Comcast customer sues company for allegedly blocking file sharing
California resident and Comcast  customer Jon Hart is suing the nation’s largest cable operator over what he alleges are unfair business practices - interfering with subscribers’ download speeds on peer-to-peer (P2P) file sharing programs, including BitTorrent . There are multiple Jon Harts in California; the plaintiff has no known association with the electronics industry.
According to the Associated Press, Hart based his lawsuit partly on the results of an investigation by the AP, published last month, which claimed that Comcast actively interferes with some high-speed Internet subscribers’ attempts to share files over the Internet.
Hart, of the San Francisco Bay area, filed the lawsuit in Alameda County Superior Court on Tuesday. The 22-page lawsuit alleged that Comcast’s practice of reducing speeds on P2P sites and Lotus Notes e-mail was unlawful and fraudulent.
Hart has asked the court to order Comcast to stop blocking P2P sites and apologize to customers for failure to provide the high-speed Internet connections that the company has claimed in advertisements. The class-action suit seeks unspecified monetary damages.
A Comcast spokesman said this morning that the company hasn’t been able to review the filing, but Comcast issued the following statement:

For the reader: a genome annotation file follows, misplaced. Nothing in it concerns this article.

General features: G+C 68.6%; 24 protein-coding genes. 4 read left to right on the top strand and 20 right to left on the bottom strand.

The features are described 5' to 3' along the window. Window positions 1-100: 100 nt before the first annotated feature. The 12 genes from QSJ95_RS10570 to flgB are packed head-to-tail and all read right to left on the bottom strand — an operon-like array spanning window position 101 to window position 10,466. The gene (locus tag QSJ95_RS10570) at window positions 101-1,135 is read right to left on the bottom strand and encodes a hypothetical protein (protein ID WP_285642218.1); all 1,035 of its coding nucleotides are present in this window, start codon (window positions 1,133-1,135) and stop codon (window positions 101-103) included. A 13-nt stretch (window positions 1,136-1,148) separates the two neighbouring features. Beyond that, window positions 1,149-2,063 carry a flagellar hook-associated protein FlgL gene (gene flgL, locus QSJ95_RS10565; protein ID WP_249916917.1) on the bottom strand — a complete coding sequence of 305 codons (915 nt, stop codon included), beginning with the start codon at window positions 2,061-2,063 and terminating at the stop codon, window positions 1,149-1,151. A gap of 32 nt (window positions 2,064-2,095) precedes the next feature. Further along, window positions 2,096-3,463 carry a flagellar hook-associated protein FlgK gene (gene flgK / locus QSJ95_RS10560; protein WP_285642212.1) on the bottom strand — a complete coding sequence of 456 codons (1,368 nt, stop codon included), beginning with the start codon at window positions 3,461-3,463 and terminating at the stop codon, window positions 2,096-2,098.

“Comcast does not block access to any Web sites or online applications, including peer-to-peer services like BitTorrent. Our customers use the Internet for downloading and uploading files, watching movies and videos, streaming music, sharing digital photos, accessing numerous peer-to-peer sites, VoIP applications like Vonage  and thousands of other applications online.
“We have a responsibility to provide all of our customers with a good Internet experience, and we use the latest technologies to manage our network so that they can continue to enjoy these applications. During periods of heavy peer-to-peer congestion, which can degrade the experience for all customers, we use several network management technologies that, when necessary, enable us to delay - not block - some peer-to-peer traffic. However, the peer-to-peer transaction will eventually be completed as requested.”